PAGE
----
The Effects Of Absent Parents

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Status: Finished  |  Genre: Non-Fiction  |  House: Booksie Classic

A look at the effects of absent parents on children.


This piece is in no way to condemn or criticise parents that are considered ‘absent’. There are various reasons and circumstances why parents end up out of the picture or not involved as much. I’d also like to praise all of the single-parents that do an unbelievable job bringing up their children, it can’t be easy, but I encourage them to carry on doing the same.

I haven’t had the experience of being brought up by a single parent, but I know people who have. My parents have brought me and my siblings up all my life. Growing up, while my mum was more vocal around the house, you know when my dad gives you “the look” you’re in trouble. My mum always said to us as kids, if we misbehaved at school, she would come and embarrass us in front of our class-mates – and she’s the type of person to do what she says.

I understand that one parent can do both jobs when bringing up kids, but I do think having both the mother and father does have a huge impact. Parents are there to raise, guide and protect their children. If you’re being brought up in a single-parent household, from a male’s perspective, it can be tricky to find your feet.

I speak from a male’s perspective because I am one. As you grow, you enter different stages in your life and you will need a father-figure to guide you and give you advice. Sometimes you see young kids running around the block in groups, mixing with the wrong crowds. This can be due to a lack of guidance, lack of discipline or just feeling like they have to be a ‘man’ but in the wrong way. Sometimes you may just want to bond with your parents; go to the park, play football, get a haircut or just sit and talk. These are all small things that make a huge difference.

This is not to say that even with both parents there, that there isn’t a chance to getting into trouble. I believe, if parents are there, they owe it to their child to guide them.

You can’t control every aspect of their life; but you trust that when they leave the house, the way you have brought them up will stay with them.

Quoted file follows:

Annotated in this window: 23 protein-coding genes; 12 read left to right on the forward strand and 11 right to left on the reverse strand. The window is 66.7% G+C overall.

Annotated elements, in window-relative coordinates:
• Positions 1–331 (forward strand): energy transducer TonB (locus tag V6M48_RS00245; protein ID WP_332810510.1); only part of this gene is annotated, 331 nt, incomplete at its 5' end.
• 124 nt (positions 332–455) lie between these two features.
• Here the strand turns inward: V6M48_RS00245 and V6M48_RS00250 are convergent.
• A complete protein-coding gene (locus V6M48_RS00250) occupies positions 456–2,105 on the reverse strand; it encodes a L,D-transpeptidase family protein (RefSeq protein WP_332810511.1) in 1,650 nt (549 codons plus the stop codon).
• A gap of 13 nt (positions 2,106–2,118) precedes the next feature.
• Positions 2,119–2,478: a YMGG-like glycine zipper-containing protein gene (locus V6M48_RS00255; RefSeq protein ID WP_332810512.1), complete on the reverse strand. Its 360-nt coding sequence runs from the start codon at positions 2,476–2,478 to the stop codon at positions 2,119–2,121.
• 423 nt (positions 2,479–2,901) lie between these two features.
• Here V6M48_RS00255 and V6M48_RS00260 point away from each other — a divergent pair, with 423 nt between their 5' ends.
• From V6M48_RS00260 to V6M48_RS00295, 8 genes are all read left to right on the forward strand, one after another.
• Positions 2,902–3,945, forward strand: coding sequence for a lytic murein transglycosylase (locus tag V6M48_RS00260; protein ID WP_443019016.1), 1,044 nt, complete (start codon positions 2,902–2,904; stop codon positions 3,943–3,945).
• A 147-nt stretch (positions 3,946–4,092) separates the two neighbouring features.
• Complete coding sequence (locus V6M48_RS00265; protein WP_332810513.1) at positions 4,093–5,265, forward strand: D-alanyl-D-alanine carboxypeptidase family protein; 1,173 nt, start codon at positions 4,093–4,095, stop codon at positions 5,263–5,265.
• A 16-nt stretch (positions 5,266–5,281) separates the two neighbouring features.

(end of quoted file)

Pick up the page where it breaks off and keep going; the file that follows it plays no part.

As Christians, we usually refer back to this bible passage:

Train up a child in the way he should go: and when he is old, he will not depart from it.” Proverbs 22:6

Kids who don’t know their parents from a young age, will find it difficult to have a bond with their parent later in their life. They have a legal right to have contact with their parent once they reach a certain age, but you can’t expect your child to establish a bond with you after not seeing you for 16+ years.

I’ve spoken to people who have had trouble dealing with frustrations in their childhood – causing mental health issues. Everyone has their issues, and not being able to talk about them to someone must be so frustrating.

If you’re a parent reading this, if you feel your child may be going through something, talk to them. Just a “Are you ok today?” or “How are you feeling at work?” will make a big difference.

As a child, when you get older, the more you understand the difficulties and sacrifices parents make for you, so try and ease the burden. Establishing a “relationship” with your parents works both ways. Earn respect and get it back.

One thing that does bug me is absent parents that turn up 20 years later, give their child’s parent or guardian no credit and expect their child to build a relationship with them and pretend everything is perfect. In my opinion, I think that’s very unfair. Again, it’s not to criticise anyone, as there are sometimes circumstances that leave us in tricky positions.

If you are away from your kids, keep in touch. Write letters, send emails. Everyone has some sort of communicative device where they can text, call or even connect via social media – reach out. If the child doesn’t respond, understand their decision but also give them time.

Nobody is perfect, and in life you never stop learning. We all make mistakes as parents and as kids. I don’t know how it feels to be a parent, but I can put myself in their shoes. However, I do understand how it feels to be a child and having two parents is ideal, but having one parent is better than having no parent.  

Everyone stay safe.


Submitted: October 31, 2020

© Copyright 2020 RichAfrifa. All rights reserved.

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